Müller HM, Widschwendter A, Fiegl H, Ivarsson L, Goebel G, Perkmann E, Marth C, Widschwendter M.  DNA methylation in serum of breast cancer patients: an independent prognostic marker. Cancer Res. (2003); 63:7641-7645. PMID: 14633683.

Widschwendter A, Ivarsson L, Blassnig A, Müller HM, Fiegl H, Wiedemair A, Müller-Holzner E, Goebel G, Marth C, Widschwendter M. CDH1 and CDH13 methylation in serum is an independent prognostic marker in cervical cancer patients. Int J Cancer. (2004); 109:163-166. PMID: 14750164

2004 - Epigenetics in a Fecal Sample for Colorectal Cancer Detection

We were the first to assess whether DNA methylation in stool samples is able to detect colorectal cancer.

Müller HM, Oberwalder M, Fiegl H, Morandell M, Goebel G, Zitt M, Mühlthaler M, Ofner D, Margreiter R, Widschwendter M.  Methylation changes in faecal DNA: a marker for colorectal cancer screening? Lancet. (2004); 363:1283-1285. PMID: 15094274.

2004 - Epigenetics in Self-Sampled Cervico-Vaginal Fluid

Our early studies showed the potential of samples of fluid from the vagina for early cancer detection. We showed that DNA methylation of a few regions in a sample of vaginal fluid collected on a tampon is able to identify women with endometrial or cervical cancer.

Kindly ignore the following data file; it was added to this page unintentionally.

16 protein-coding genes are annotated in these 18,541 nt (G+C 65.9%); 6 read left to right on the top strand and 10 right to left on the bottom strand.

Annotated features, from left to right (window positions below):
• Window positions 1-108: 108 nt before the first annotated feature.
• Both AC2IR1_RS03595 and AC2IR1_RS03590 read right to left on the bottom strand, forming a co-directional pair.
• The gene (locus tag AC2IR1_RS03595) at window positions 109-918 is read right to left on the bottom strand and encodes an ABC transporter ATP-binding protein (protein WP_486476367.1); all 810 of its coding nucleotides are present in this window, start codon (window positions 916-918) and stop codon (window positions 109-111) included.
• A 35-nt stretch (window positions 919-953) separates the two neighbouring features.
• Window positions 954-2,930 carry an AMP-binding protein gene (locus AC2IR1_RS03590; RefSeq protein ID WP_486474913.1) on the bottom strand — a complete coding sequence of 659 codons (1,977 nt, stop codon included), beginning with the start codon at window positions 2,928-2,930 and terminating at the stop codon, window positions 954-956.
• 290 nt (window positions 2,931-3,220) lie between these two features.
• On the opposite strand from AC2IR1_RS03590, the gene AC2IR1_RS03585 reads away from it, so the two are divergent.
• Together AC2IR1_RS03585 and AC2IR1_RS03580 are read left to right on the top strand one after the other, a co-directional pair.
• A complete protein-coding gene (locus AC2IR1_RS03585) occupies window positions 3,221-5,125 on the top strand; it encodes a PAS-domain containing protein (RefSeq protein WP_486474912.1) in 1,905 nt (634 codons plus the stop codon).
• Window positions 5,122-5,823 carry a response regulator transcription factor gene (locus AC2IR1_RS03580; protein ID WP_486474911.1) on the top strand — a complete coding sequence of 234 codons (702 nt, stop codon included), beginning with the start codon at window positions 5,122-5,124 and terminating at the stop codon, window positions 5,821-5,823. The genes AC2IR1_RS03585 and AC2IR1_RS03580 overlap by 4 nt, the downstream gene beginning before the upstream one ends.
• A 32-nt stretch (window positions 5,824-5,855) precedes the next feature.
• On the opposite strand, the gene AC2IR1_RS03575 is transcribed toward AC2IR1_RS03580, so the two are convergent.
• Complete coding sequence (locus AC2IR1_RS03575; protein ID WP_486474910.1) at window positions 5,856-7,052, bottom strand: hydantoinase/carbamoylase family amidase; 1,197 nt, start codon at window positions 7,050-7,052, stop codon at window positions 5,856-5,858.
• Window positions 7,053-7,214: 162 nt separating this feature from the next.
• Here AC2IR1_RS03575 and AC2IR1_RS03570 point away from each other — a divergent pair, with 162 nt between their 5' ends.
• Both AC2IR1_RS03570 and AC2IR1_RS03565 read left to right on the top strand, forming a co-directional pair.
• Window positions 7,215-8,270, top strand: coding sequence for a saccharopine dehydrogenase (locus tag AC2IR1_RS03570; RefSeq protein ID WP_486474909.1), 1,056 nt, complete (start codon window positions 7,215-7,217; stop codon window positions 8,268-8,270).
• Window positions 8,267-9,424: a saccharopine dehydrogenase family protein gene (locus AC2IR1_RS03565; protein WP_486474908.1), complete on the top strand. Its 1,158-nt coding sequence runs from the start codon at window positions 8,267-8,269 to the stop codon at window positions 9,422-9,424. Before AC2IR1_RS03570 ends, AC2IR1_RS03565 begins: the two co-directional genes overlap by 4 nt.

Fiegl H, Gattringer C, Widschwendter A, Schneitter A, Ramoni A, Sarlay D, Gaugg I, Goebel G, Müller HM, Mueller-Holzner E, Marth C, Widschwendter M.  Methylated DNA collected by tampons–a new tool to detect endometrial cancer. Cancer Epidemiol Biomarkers Prev. (2004); 13:882-888. PMID: 15159323.

Widschwendter A, Gattringer C, Ivarsson L, Fiegl H, Schneitter A, Ramoni A, Müller HM, Wiedemair A, Jerabek S, Müller-Holzner E, Goebel G, Marth C, Widschwendter M. Analysis of aberrant DNA methylation and human papillomavirus DNA in cervicovaginal specimens to detect invasive cervical cancer and its precursors. Clin Cancer Res. (2004); 10:3396-3400. PMID: 15161694.

2007 - Stem Cell PCGT-Methylation and Cancer

We pioneered the concept that aberrant DNA methylation at gene promoter sites, which are (reversibly) occupied by the Polycomb Repressor Complex 2 in stem cells, are heavily methylated in cancer. This paper was the first to support the concept that blocking the differentiation of stem cells due to epigenetic mechanisms is one of the key contributing factors to cancer formation. Describe the concept that these Polycomb Group Target Genes (PCGTs) lock stem cells in an undifferentiated status and thereby predispose these cells to cancer transformation. Our later and ongoing studies demonstrate that methylation of these PCGT regions is triggered by age, cell replication and by various exposures like smoking.

Widschwendter M, Fiegl H, Egle D, Mueller-Holzner E, Spizzo G, Marth C, Weisenberger DJ, Campan M, Young J, Jacobs I, Laird PW. Epigenetic stem cell signature in cancer. Nat Genet. (2007); 39:157-158. PMID: 17200673.

2008 - EWAS – Epigenome Wide Association Studies